The youth development programme is the main focus of the Poloafrica Development Trust and it is because of this programme that Poloafrica earned the accolade of becoming a Laureus Sport For Good Foundation project in 2011. Click medley to find out more about Laureus. The boys and girls who ask to join the programme know that they must demonstrate discipline and commitment to the pony and the sport. Emphasis is placed on empathy for the animal, good attitude and teamwork. To be a Poloafrica scholar the children must be registered at school, they must work hard there and at the academic and practical lifeskills lessons provided for them in the holidays. It requires a lot of effort, to be a Poloafrica scholar. Only with evidence of this effort do they earn the chance to care for the ponies, to learn to ride and play the game. There are over 40 scholars registered in the programme at present, ranging in age from 6 to 20, of which one third are girls.
The Poloafrica educational support programme is led by Tracey Morgan, a Trustee, who draws on a wide network of teachers both local and international. The programme gives the scholars the opportunity to learn a variety of lifeskills, such as art, beekeeping, carpentry, computer skills, gardening, needlework, singing, spoken self-expression and welding. They also receive extra tuition in Maths and English, two areas which present a challenge to rural underprivileged children in South Africa today. The children come to the farm on Saturdays, sometimes Sundays during the school term and five days a week in the holidays. They spend all day on the farm, having lifeskills lessons, riding lessons, pony care tuition and polo practice. It is an all-absorbing programme; the children are very busy which they greatly enjoy.
The gender divide is one of the social barriers that the Poloafrica Development Trust endeavours to break down. A cultural mindset shift is necessary for the girls on the programme to develop the same sense of purpose in life and confidence in sport as the boys. The Trust uses development of riding and other sports skills as well as the lifeskills classes to encourage the girls to become more independent. In recent holidays the F.L.Y. (First Love Yourself) project was designed especially for the older girls to foster self worth. Girls on the programme are encouraged to learn practical skills that traditionally are only done by men, such as welding and carpentry. Equally, the boys on the programme are encouraged to learn skills such as needlework and cooking.
The extreme poverty of parts of rural South Africa means that children who live on farms often drop out of school simply because the logistics and cost are too much for the family to manage, especially when it is time for the child to leave the farm school and attend school in town. All Poloafrica scholars are given transport and homework help for school attendance and, depending on funding availability, some receive additional financial support. Bursaries are granted on merit, with one or two granted on the basis of severe need. The focus on education helps the village communities, as studies show that, especially with girls, as education increases teenage pregnancies fall and the health of families increases.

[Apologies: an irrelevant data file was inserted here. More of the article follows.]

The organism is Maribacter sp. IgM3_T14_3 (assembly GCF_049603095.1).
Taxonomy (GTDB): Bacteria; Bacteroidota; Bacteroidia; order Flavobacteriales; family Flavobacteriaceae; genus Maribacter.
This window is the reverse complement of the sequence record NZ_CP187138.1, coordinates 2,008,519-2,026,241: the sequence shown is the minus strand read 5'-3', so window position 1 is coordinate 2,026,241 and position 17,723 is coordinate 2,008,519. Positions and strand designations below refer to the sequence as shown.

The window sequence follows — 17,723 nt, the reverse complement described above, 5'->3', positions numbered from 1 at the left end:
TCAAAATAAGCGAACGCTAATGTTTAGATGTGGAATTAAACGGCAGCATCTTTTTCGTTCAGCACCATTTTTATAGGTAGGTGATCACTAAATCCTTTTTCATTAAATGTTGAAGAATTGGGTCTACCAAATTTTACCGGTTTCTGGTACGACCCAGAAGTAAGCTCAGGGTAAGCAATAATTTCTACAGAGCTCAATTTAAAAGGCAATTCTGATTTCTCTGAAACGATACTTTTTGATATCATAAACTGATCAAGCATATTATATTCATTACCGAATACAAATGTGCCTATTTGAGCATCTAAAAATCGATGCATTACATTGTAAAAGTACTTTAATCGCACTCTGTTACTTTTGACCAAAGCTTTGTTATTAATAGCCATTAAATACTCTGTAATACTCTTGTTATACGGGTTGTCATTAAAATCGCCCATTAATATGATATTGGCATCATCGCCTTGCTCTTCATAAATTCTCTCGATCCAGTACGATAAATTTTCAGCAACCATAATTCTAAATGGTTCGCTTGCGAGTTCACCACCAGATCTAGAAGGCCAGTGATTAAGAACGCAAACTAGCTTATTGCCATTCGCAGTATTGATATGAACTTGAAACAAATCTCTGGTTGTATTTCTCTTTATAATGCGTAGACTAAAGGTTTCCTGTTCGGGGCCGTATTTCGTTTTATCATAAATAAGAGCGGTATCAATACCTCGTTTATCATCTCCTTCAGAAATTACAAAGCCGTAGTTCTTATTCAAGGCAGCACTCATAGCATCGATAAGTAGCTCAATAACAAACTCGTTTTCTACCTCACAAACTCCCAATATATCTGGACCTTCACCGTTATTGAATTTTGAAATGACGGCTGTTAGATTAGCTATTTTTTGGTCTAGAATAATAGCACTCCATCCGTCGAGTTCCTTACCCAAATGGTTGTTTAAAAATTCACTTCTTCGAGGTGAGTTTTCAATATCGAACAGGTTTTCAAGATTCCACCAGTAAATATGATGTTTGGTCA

A recent holiday programme was very busy for the Poloafrica scholars. The emphasis this particular holiday was to work hard on improving riding skills. The children were divided into five groups, with the top group helping coach the younger children. In addition to the riding tuition the top two groups had plenty of practice chukkas and most of the middle group were also allowed to migrate from stick and ball practice to instructional chukkas. They also enjoyed hockey and football this holiday. The lifeskills focus this holiday was on reading and writing. Each scholar was given a different topic on one of three themes - nature and care of the environment, friendship and working together, or kindness to animals. The task was to research the topic, using reference books from the Poloafrica library and the internet, then to write an essay in their "Books of Inspiration". Scholars took turns in reading their essays out to the group on the last day of classes.
Above all, quite apart from the educational, sport and social development opportunities the programme provides, Poloafrica gives disadvantaged boys and girls a chance for childhood happiness. The Poloafrica scholars spend much of their free time in a beautiful safe place, with lots of books, ponies and mentors that cherish and care for them. They learn principles of good behaviour, care for the environment and empathy for nature and animals. They can read, sing, ride, fish, play polo, garden, generally have a lot of fun as well as feel proud to be part of Poloafrica. It is a childhood dream.